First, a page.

entreaty vs prayer what difference

what is difference between entreaty and prayer

English

Alternative forms

  • intreaty (obsolete)

Pronunciation

  • (UK) IPA(key): /ɪnˈtɹiːti/, /ənˈtɹiːti/, /ɛnˈtɹiːti/
  • (US) IPA(key): /ɛnˈtɹiːti/, /ɪnˈtɹiːti/, /ənˈtɹiːti/
  • Rhymes: -iːti

Noun

entreaty (countable and uncountable, plural entreaties)

  1. The act of entreating or beseeching; a strong petition; pressing solicitation; begging.
    • 1779, William Ward, An Essay on Grammar as it may be applied to the English Language, New Edition, page 202,
      In all commands or entreaties, the ſtate commanded, or entreated, muſt be contingent; i. e. capable of being, or not being, as the command or entreaty expreſſes it.
    • 1964 October, P. F. Strawson, Intention and Convention in Speech Acts, The Philosophical Review, Volume 73, Number 4, page 444,
      We can readily imagine circumstances in which an utterance of the words “Don’t go” would be correctly described not as a request or an order, but as an entreaty.
    • 2002, N. P. Unni, Makers of Indian Literature: Amaruka, Sahitya Akademi, page 32,
      The entreaties of a lover and the rejection of the heroine lend charm to the stanza.
  2. (archaic) A treatment; reception; entertainment.

Related terms

  • entreat

Translations



English

Etymology 1

From Middle English preiere, from Anglo-Norman preiere, from Old French priere, proiere, from Medieval Latin or Late Latin precāria, feminine of Latin precārius (obtained by entreaty), from precor (beg, entreat).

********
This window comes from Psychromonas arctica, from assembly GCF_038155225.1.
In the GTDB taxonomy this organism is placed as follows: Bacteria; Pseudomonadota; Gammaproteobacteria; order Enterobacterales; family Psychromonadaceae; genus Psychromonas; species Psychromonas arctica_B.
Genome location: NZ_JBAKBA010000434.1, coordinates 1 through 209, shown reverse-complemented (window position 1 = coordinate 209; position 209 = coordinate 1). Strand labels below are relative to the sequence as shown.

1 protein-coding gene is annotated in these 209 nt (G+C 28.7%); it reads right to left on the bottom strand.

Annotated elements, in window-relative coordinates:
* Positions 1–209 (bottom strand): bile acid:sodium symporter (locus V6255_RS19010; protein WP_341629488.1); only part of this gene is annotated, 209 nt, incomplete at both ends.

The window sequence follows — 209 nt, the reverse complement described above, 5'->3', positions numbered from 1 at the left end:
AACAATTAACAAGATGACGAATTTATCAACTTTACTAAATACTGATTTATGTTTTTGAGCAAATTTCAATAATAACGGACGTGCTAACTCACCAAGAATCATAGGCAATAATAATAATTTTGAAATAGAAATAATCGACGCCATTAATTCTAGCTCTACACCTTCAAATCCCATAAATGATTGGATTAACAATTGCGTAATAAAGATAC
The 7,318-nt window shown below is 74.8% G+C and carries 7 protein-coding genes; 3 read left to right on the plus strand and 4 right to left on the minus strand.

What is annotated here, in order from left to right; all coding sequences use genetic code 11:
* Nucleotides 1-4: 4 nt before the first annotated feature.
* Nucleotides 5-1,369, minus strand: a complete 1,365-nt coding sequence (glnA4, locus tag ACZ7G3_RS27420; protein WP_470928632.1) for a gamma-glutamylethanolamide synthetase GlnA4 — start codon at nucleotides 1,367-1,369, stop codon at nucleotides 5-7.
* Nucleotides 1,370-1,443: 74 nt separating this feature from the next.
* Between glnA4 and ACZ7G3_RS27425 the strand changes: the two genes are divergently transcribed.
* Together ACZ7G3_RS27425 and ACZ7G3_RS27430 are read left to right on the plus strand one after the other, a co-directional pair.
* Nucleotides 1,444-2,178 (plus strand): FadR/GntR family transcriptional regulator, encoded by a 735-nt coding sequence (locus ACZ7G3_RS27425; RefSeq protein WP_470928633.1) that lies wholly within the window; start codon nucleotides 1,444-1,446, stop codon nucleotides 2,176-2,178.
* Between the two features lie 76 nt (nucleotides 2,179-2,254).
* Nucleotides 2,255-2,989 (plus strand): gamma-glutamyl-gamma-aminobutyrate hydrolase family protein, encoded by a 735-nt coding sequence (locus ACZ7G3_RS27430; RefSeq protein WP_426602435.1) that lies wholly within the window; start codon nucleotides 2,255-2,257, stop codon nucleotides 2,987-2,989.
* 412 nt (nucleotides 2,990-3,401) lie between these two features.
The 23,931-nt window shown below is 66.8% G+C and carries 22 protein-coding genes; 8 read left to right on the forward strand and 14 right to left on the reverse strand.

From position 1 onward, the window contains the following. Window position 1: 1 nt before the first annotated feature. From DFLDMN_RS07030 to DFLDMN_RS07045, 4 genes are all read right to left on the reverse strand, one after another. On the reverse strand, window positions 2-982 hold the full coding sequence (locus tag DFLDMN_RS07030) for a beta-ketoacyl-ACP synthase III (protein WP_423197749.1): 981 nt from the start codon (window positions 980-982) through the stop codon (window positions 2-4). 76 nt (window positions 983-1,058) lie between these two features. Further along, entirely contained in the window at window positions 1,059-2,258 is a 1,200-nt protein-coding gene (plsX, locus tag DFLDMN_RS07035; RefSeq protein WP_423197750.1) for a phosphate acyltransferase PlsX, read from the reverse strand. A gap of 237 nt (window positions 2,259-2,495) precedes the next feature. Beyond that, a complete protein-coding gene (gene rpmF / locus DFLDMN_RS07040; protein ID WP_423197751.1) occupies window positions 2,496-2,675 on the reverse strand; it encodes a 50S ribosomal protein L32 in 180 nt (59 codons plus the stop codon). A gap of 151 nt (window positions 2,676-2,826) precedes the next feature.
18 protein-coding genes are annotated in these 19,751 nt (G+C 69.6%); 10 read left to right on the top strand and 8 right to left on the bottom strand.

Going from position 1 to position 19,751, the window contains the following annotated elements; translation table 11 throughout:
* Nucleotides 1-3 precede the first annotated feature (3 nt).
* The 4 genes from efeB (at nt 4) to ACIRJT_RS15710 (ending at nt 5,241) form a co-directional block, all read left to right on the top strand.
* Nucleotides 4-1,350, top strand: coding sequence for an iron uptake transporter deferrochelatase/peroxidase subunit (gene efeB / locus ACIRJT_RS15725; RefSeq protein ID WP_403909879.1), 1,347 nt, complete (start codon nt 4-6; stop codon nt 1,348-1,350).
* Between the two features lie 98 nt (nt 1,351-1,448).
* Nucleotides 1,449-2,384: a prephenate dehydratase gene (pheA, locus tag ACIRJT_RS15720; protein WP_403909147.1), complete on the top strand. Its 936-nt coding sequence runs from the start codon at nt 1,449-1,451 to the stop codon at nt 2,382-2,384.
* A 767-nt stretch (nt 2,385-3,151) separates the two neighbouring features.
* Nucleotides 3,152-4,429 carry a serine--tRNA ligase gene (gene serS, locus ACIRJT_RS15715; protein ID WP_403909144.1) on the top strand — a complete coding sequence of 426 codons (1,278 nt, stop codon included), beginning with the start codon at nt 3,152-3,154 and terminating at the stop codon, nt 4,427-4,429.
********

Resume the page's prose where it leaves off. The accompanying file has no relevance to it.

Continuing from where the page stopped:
Pronunciation

  • (UK) IPA(key): /pɹɛə(ɹ)/
  • (US) enPR: prâr, prāʹər, IPA(key): /pɹɛɚ/, /ˈpɹeɪəɹ/, /ˈpɹɛɹ/

Noun

prayer (countable and uncountable, plural prayers)

  1. (uncountable) A practice of communicating with one’s God.
  2. (countable) An act of praying.
    • 2020 December, Dave Barry, “Year in review”:
  3. The specific words or methods used for praying.
  4. A meeting held for the express purpose of praying.
  5. (countable) A request; a petition.
  6. (in the singular, mostly in negative constructions) The remotest hope or chance.
    That team doesn’t have a prayer of winning the championship.
Synonyms
  • orison, precation
  • bead (archaic)
Derived terms
Translations

Etymology 2

pray +‎ -er.

Pronunciation

  • (UK) IPA(key): /ˈpɹeɪə(ɹ)/
  • (US) enPR: prāʹər, IPA(key): /ˈpɹeɪəɹ/

Noun

prayer (plural prayers)

  1. One who prays.
    • 1974, Shel Silverstein, “Invitation”, Where the Sidewalk Ends, Harper Collins Publishers:
      If you are a dreamer, a wisher, a liar / A hope-er[sic], a pray-er[sic], a magic bean buyer…
    • 2012, Paul O’Connor, Islam in Hong Kong: Muslims and Everyday Life in China’s World City
      Out of the 37 respondents, seven are infrequent prayers who prefer to leave the precise details of their prayer life ambiguous.
Translations


Please follow and like us:

Leave a Reply

Your email address will not be published. Required fields are marked *

Social Share Buttons and Icons powered by Ultimatelysocial